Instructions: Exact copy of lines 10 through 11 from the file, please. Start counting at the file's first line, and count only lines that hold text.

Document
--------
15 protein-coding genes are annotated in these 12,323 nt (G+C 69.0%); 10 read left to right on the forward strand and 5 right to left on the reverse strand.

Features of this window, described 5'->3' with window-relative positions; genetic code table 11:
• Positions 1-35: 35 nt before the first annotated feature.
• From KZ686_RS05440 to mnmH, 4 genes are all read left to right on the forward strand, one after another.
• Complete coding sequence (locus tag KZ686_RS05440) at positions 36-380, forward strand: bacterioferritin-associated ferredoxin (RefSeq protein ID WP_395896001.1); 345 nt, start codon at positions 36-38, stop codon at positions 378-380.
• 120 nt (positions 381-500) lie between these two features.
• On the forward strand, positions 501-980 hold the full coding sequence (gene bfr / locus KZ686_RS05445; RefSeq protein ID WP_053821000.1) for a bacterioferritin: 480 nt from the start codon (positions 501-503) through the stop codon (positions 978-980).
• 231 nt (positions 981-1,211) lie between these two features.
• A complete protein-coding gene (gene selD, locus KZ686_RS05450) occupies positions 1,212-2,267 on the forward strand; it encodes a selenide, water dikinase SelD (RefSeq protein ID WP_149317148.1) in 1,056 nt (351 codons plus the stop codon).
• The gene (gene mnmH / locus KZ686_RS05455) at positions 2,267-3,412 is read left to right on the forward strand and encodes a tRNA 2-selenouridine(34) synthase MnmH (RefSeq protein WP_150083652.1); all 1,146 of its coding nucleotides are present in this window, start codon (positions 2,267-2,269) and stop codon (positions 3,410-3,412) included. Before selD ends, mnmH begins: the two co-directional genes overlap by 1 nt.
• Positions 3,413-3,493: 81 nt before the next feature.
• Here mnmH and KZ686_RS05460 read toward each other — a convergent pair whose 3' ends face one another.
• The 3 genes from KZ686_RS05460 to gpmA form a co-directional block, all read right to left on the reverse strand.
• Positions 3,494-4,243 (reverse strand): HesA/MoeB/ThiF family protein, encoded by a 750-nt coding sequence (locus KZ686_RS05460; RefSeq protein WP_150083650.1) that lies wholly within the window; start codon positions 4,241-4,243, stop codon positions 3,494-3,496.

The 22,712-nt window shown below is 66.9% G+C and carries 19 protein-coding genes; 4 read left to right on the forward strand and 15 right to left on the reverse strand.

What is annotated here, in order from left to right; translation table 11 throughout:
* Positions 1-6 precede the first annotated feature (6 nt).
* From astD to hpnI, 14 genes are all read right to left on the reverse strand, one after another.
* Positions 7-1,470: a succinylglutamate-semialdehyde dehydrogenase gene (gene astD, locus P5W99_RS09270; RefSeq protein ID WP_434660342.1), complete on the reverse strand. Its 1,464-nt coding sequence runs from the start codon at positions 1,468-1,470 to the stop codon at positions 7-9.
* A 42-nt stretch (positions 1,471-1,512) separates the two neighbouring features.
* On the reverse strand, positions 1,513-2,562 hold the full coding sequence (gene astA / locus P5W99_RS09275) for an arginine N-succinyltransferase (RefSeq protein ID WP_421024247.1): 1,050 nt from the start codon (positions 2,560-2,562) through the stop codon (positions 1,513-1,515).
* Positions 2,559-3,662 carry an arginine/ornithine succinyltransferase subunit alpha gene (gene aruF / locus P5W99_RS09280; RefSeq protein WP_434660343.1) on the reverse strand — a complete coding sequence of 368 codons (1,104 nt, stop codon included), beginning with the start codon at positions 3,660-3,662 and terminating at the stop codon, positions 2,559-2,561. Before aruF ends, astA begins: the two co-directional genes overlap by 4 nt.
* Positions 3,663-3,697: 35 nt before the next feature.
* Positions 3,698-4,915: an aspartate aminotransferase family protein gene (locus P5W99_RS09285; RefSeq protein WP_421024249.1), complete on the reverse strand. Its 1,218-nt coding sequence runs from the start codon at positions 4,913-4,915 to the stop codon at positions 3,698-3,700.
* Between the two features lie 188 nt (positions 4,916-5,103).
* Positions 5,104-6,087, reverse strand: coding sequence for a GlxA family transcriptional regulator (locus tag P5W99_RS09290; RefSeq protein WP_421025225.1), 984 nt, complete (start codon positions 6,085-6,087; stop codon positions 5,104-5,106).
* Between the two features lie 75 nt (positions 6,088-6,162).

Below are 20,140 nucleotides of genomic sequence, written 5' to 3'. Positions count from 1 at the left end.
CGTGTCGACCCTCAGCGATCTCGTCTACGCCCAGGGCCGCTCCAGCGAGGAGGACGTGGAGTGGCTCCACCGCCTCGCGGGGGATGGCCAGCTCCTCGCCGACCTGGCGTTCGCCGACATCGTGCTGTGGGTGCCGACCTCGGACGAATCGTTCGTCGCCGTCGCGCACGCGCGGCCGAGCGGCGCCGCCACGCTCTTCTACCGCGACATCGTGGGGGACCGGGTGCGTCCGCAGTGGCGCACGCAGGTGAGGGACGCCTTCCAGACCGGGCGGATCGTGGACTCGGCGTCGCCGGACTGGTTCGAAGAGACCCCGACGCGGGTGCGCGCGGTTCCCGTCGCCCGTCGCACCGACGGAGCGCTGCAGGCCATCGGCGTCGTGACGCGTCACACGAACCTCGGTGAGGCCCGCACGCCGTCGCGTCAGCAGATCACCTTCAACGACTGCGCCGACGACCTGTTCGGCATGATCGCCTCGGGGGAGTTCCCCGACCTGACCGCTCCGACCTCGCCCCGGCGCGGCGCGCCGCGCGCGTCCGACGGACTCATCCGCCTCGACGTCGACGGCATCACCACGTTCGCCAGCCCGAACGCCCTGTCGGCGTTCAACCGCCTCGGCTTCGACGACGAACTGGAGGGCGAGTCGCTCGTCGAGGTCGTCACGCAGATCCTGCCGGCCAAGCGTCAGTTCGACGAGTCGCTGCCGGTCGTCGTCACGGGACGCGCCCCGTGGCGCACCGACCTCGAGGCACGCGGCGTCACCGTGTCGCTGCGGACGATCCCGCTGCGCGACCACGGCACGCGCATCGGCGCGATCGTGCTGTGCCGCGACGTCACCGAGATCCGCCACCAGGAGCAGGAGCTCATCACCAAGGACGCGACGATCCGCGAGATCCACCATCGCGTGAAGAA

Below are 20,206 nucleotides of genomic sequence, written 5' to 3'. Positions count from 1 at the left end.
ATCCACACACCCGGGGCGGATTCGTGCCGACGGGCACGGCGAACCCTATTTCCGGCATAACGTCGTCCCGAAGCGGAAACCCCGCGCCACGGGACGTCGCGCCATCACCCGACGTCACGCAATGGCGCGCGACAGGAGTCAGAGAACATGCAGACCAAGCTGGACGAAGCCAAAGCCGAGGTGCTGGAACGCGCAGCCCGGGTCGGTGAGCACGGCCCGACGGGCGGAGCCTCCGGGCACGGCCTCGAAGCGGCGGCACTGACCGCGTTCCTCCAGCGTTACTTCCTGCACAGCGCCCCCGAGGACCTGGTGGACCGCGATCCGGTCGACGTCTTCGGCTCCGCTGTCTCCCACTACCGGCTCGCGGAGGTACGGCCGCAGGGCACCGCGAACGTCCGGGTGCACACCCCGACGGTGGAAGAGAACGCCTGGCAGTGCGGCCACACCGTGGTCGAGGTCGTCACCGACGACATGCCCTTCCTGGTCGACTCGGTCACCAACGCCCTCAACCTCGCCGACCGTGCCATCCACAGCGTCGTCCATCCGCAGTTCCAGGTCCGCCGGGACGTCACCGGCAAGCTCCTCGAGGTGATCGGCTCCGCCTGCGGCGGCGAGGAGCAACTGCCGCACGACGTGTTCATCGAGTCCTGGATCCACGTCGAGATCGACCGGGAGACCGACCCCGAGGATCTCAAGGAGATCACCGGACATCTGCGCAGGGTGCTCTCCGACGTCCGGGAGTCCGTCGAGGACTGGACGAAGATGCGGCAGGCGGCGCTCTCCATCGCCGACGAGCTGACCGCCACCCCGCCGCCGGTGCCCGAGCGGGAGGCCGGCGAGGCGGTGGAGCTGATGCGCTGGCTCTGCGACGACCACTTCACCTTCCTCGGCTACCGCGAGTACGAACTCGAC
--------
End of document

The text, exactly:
• The gene (gene mnmH / locus KZ686_RS05455) at positions 2,267-3,412 is read left to right on the forward strand and encodes a tRNA 2-selenouridine(34) synthase MnmH (RefSeq protein WP_150083652.1); all 1,146 of its coding nucleotides are present in this window, start codon (positions 2,267-2,269) and stop codon (positions 3,410-3,412) included. Before selD ends, mnmH begins: the two co-directional genes overlap by 1 nt.
• Positions 3,413-3,493: 81 nt before the next feature.